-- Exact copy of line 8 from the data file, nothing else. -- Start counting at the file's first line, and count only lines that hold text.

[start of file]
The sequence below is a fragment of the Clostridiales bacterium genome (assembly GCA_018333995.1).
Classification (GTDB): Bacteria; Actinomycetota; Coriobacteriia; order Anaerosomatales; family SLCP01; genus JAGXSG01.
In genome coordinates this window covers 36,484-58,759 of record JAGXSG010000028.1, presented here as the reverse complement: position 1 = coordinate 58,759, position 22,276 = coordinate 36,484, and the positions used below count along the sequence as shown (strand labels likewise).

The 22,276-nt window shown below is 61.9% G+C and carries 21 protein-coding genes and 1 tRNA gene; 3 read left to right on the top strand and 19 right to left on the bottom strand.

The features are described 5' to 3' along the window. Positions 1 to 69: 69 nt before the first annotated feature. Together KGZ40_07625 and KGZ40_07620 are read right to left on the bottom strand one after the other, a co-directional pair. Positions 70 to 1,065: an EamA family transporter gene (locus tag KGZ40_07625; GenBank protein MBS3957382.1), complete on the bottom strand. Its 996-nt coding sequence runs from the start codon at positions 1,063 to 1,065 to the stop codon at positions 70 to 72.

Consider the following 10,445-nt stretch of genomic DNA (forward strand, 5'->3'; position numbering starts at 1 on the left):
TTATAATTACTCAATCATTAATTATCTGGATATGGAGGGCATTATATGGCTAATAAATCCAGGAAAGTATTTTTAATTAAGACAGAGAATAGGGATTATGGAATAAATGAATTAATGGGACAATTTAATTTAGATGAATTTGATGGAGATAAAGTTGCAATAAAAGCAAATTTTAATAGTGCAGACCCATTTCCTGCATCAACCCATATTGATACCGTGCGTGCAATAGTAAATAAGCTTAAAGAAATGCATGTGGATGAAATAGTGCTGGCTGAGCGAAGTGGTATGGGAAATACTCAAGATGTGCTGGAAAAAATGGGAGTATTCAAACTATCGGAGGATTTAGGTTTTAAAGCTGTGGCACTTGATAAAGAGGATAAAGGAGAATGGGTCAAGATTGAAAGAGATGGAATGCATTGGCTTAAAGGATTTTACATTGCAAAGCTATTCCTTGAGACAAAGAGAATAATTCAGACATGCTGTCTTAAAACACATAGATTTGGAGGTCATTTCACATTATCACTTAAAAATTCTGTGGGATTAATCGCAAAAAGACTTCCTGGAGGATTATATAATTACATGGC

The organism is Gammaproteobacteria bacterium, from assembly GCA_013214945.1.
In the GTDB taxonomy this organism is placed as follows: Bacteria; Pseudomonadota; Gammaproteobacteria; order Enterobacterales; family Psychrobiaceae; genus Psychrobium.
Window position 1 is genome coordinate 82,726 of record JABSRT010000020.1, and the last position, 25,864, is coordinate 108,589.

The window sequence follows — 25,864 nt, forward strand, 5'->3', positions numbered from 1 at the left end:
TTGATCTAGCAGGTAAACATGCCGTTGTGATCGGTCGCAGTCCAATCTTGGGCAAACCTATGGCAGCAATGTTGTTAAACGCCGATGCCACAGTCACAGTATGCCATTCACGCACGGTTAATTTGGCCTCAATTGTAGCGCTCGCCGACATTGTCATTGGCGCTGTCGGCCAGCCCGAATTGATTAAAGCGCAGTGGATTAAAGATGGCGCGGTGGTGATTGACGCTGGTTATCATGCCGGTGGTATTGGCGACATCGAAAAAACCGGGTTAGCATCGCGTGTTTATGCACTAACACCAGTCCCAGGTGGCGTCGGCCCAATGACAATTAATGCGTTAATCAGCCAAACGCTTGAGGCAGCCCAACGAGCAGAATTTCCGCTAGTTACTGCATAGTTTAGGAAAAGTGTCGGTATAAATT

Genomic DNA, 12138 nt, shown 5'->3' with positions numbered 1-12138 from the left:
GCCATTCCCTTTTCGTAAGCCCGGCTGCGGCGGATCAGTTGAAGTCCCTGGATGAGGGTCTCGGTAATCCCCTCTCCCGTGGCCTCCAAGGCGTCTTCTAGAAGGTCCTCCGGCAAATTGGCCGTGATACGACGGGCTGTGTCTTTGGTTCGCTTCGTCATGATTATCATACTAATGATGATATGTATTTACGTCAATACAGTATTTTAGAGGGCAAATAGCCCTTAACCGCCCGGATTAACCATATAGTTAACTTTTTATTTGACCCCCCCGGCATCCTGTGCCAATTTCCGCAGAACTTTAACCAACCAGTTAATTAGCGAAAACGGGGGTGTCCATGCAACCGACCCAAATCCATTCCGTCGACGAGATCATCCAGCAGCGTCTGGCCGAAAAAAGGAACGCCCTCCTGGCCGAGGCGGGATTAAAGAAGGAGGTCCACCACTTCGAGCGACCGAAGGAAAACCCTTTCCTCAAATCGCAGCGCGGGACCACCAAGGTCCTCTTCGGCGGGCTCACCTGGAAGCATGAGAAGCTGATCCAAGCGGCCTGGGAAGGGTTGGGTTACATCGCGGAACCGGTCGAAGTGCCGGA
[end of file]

The organism is Gammaproteobacteria bacterium, from assembly GCA_013214945.1.